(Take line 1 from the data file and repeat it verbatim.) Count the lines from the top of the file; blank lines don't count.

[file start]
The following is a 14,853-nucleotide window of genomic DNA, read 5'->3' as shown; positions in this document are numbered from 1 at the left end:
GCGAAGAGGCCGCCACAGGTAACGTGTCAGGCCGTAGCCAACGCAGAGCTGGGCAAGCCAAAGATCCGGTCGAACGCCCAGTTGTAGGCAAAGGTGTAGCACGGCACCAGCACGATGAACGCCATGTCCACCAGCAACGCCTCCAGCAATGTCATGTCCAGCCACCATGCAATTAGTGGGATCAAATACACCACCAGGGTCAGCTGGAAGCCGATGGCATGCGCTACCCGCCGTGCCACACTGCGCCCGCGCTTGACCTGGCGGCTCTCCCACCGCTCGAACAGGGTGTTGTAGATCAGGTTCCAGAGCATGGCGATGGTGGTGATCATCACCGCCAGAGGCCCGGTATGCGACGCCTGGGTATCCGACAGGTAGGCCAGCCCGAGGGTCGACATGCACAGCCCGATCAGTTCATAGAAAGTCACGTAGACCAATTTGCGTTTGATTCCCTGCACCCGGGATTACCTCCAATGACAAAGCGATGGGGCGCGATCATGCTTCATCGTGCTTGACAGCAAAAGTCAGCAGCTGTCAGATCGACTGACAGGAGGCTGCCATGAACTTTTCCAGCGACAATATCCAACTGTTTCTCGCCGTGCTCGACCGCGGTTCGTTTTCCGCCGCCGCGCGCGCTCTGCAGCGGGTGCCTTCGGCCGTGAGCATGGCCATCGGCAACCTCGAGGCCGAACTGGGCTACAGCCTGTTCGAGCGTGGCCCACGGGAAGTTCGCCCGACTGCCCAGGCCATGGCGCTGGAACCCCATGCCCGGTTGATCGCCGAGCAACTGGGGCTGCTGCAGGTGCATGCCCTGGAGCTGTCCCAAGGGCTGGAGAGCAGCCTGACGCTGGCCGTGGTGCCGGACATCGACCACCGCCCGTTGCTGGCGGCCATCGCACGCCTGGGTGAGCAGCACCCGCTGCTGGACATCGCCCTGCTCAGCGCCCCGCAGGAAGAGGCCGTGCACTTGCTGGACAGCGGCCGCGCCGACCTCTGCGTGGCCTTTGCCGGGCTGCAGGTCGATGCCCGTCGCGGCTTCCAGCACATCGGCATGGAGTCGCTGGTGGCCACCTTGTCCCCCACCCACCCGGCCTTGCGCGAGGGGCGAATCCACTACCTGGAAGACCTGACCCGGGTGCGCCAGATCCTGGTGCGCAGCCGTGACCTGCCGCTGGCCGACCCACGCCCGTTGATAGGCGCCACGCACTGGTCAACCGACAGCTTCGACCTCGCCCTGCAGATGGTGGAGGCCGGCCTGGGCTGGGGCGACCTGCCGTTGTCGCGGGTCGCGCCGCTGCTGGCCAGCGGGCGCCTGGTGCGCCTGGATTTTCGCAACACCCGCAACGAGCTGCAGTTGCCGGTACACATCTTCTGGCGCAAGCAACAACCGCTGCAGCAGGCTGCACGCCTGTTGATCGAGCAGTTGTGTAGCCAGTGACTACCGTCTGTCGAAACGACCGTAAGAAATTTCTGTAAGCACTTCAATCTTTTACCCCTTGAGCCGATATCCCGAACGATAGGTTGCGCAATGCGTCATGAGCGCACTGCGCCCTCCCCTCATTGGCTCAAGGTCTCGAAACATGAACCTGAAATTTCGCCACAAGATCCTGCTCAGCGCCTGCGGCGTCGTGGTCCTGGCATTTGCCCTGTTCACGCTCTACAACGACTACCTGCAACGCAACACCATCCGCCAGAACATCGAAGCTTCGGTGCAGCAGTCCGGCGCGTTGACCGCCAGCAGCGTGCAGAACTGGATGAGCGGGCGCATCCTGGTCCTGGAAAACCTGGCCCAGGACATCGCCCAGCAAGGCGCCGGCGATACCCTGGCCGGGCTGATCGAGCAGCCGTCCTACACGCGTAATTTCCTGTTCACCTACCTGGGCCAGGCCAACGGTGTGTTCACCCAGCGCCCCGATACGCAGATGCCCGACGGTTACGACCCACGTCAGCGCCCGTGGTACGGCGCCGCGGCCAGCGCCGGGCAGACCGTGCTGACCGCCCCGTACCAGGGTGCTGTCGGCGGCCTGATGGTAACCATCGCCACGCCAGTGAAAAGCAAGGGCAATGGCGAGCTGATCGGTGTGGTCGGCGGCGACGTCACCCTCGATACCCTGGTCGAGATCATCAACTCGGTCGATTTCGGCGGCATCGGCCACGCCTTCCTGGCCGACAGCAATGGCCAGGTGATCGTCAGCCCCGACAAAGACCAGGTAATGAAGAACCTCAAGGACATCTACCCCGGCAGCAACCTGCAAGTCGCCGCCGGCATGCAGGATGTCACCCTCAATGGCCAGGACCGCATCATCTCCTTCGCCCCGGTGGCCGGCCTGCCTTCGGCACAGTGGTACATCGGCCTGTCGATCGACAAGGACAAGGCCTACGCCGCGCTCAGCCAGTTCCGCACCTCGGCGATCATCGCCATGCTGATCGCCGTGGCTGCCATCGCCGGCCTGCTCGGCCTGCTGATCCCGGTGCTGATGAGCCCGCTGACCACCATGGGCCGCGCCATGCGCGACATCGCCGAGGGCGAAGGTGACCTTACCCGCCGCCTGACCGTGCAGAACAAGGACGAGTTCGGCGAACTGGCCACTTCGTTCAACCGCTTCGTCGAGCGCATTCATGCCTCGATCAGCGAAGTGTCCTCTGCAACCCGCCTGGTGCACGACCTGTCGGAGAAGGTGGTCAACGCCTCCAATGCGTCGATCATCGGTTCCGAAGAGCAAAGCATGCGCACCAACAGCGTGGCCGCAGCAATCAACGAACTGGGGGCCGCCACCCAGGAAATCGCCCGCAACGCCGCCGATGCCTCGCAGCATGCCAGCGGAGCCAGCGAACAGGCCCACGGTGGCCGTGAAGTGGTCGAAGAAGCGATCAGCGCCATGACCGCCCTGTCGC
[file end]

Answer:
The following is a 14,853-nucleotide window of genomic DNA, read 5'->3' as shown; positions in this document are numbered from 1 at the left end: